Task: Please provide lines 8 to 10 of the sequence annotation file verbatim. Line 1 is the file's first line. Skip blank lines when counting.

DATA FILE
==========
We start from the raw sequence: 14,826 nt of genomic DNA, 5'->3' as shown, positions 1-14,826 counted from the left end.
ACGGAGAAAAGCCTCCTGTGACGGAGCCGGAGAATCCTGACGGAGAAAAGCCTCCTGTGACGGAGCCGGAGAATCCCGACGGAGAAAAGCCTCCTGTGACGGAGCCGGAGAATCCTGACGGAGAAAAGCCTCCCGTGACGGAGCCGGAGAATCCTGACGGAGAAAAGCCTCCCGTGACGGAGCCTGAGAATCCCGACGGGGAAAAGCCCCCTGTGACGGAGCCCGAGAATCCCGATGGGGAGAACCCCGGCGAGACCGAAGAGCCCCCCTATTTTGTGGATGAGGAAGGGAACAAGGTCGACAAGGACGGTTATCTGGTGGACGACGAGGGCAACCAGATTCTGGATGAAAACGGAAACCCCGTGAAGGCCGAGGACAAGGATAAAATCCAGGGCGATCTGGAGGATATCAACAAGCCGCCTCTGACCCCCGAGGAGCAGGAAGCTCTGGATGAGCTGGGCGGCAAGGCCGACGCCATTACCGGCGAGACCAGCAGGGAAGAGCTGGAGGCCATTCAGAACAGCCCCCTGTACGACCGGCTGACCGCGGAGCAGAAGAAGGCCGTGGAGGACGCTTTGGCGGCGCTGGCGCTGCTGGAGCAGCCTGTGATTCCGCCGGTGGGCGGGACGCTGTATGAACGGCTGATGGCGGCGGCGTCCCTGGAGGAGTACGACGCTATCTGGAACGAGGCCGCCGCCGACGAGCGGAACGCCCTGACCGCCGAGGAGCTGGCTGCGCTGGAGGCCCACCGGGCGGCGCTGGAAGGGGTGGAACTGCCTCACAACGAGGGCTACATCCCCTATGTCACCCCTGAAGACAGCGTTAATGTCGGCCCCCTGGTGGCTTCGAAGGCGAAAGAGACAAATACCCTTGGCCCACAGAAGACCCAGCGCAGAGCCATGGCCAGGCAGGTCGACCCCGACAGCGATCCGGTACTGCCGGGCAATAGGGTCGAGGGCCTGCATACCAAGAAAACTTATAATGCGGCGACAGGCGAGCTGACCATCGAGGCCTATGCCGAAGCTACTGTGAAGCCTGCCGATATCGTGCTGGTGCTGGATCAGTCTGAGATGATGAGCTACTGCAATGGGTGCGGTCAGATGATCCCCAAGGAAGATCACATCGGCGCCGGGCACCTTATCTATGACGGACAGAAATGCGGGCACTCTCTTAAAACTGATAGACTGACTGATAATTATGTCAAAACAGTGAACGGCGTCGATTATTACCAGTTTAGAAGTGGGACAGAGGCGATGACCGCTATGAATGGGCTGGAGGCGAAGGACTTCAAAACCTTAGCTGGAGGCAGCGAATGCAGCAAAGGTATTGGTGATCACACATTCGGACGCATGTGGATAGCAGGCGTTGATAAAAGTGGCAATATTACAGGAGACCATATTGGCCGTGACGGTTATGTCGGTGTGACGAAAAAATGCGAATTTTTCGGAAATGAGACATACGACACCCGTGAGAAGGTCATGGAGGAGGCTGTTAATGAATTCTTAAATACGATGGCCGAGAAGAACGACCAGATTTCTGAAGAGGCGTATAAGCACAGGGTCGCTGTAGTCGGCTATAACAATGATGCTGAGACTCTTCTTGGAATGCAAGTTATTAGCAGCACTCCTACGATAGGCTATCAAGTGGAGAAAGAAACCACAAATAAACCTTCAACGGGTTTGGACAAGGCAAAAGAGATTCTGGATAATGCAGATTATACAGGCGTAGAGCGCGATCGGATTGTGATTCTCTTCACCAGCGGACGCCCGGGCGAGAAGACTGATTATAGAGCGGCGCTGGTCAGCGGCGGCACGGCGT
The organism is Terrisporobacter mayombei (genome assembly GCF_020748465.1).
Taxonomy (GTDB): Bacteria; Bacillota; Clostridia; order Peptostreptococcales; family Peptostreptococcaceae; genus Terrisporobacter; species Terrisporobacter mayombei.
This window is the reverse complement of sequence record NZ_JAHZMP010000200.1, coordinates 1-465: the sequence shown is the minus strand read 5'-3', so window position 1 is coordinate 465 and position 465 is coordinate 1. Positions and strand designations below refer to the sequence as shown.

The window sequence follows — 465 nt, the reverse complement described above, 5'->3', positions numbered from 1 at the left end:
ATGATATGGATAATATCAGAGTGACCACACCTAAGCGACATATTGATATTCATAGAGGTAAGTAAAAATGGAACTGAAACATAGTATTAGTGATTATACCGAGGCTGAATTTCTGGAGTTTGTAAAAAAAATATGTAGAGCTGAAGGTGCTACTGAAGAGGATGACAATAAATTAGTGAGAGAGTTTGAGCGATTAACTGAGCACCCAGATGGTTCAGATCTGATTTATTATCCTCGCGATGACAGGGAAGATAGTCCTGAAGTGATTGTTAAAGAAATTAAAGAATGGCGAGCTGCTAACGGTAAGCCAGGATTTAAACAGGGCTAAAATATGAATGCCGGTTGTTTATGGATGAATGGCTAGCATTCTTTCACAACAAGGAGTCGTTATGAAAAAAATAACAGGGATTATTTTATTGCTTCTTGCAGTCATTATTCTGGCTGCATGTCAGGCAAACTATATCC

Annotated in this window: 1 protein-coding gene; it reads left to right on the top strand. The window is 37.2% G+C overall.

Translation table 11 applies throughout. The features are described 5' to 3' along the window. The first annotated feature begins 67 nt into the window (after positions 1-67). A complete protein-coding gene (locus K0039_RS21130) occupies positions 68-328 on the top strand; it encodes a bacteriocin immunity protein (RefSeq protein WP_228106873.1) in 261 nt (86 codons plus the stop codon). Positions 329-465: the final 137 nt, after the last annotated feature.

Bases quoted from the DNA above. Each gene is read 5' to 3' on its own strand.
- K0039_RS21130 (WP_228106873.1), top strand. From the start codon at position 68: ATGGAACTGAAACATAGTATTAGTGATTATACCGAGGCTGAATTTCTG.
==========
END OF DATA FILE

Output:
Annotated in this window: 1 protein-coding gene; it reads left to right on the top strand. The window is 37.2% G+C overall.

Translation table 11 applies throughout. The features are described 5' to 3' along the window. The first annotated feature begins 67 nt into the window (after positions 1-67). A complete protein-coding gene (locus K0039_RS21130) occupies positions 68-328 on the top strand; it encodes a bacteriocin immunity protein (RefSeq protein WP_228106873.1) in 261 nt (86 codons plus the stop codon). Positions 329-465: the final 137 nt, after the last annotated feature.

Bases quoted from the DNA above. Each gene is read 5' to 3' on its own strand.